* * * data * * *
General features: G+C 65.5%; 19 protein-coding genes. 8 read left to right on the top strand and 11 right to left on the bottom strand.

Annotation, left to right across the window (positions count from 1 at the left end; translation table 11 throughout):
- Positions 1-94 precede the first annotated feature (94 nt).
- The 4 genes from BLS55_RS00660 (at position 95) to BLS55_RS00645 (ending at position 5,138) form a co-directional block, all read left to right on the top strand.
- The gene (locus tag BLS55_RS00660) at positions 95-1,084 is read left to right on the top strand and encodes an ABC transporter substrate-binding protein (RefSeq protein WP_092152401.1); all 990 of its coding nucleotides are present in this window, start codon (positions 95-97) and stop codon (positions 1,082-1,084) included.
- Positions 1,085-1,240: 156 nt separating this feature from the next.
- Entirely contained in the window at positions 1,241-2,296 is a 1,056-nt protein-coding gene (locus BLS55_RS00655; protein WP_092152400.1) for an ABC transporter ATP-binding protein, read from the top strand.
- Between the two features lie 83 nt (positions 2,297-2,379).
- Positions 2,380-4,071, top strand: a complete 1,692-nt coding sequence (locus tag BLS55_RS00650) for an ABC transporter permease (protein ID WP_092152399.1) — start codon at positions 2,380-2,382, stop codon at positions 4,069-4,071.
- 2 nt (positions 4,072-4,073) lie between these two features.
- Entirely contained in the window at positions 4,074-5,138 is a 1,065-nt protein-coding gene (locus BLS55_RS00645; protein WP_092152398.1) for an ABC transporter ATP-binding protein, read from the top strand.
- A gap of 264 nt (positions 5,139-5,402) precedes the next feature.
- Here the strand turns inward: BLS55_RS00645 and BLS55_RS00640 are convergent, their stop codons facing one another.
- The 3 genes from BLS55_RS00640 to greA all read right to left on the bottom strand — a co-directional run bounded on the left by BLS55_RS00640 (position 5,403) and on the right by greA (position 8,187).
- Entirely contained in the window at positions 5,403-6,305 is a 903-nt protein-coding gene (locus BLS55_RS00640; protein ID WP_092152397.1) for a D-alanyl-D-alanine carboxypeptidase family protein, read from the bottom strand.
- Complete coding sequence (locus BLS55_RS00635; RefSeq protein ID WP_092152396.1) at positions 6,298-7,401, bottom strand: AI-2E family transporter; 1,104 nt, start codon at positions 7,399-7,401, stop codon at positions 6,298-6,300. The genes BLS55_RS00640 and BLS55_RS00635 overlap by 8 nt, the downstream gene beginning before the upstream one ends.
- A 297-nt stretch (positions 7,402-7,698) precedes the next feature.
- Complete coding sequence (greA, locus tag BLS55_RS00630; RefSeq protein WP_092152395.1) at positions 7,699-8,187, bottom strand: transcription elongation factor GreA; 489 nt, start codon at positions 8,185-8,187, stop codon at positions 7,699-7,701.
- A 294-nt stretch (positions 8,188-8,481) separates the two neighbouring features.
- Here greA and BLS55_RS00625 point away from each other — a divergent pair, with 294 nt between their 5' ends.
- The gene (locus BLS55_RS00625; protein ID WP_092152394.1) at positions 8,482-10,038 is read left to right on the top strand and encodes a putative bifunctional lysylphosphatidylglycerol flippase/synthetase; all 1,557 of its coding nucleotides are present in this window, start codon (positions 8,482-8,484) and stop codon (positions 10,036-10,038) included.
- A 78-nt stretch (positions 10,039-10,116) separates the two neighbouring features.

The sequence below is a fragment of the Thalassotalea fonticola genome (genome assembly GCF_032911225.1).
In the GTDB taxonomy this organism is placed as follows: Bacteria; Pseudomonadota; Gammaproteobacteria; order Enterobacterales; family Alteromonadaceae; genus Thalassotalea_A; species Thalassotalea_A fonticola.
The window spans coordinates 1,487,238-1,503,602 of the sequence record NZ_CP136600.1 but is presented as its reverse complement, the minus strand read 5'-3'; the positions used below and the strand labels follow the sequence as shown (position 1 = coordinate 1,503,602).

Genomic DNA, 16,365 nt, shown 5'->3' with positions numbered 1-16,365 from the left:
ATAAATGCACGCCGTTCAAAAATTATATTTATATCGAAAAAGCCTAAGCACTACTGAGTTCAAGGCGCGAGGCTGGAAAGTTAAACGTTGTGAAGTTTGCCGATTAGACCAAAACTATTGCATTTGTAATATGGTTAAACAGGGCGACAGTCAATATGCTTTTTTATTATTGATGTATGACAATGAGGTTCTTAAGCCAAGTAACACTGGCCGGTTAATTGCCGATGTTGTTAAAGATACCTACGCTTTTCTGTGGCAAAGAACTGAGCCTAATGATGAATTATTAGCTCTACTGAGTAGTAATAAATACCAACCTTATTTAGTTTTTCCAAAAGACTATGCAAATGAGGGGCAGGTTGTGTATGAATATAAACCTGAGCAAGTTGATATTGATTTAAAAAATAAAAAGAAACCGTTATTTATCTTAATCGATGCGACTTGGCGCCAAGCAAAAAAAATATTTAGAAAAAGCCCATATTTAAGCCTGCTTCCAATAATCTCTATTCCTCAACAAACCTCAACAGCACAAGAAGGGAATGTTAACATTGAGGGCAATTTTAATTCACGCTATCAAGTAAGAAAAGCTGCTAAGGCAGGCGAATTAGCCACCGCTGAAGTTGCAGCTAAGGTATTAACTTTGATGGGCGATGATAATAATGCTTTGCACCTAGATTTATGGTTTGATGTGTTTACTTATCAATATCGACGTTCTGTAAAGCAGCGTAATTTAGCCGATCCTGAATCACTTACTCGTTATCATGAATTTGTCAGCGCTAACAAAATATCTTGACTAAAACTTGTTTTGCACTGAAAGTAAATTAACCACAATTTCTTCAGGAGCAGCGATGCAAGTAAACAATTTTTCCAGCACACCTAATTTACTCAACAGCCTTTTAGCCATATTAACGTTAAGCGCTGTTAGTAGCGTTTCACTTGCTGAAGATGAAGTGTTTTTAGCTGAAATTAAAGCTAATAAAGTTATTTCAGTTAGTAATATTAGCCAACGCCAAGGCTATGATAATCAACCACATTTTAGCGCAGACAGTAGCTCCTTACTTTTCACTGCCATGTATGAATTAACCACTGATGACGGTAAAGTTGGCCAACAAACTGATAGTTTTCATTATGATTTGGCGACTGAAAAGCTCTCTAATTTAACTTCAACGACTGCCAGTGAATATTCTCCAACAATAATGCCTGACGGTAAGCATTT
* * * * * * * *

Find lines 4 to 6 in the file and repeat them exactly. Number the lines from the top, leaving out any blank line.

- The 4 genes from BLS55_RS00660 (at position 95) to BLS55_RS00645 (ending at position 5,138) form a co-directional block, all read left to right on the top strand.
- The gene (locus tag BLS55_RS00660) at positions 95-1,084 is read left to right on the top strand and encodes an ABC transporter substrate-binding protein (RefSeq protein WP_092152401.1); all 990 of its coding nucleotides are present in this window, start codon (positions 95-97) and stop codon (positions 1,082-1,084) included.
- Positions 1,085-1,240: 156 nt separating this feature from the next.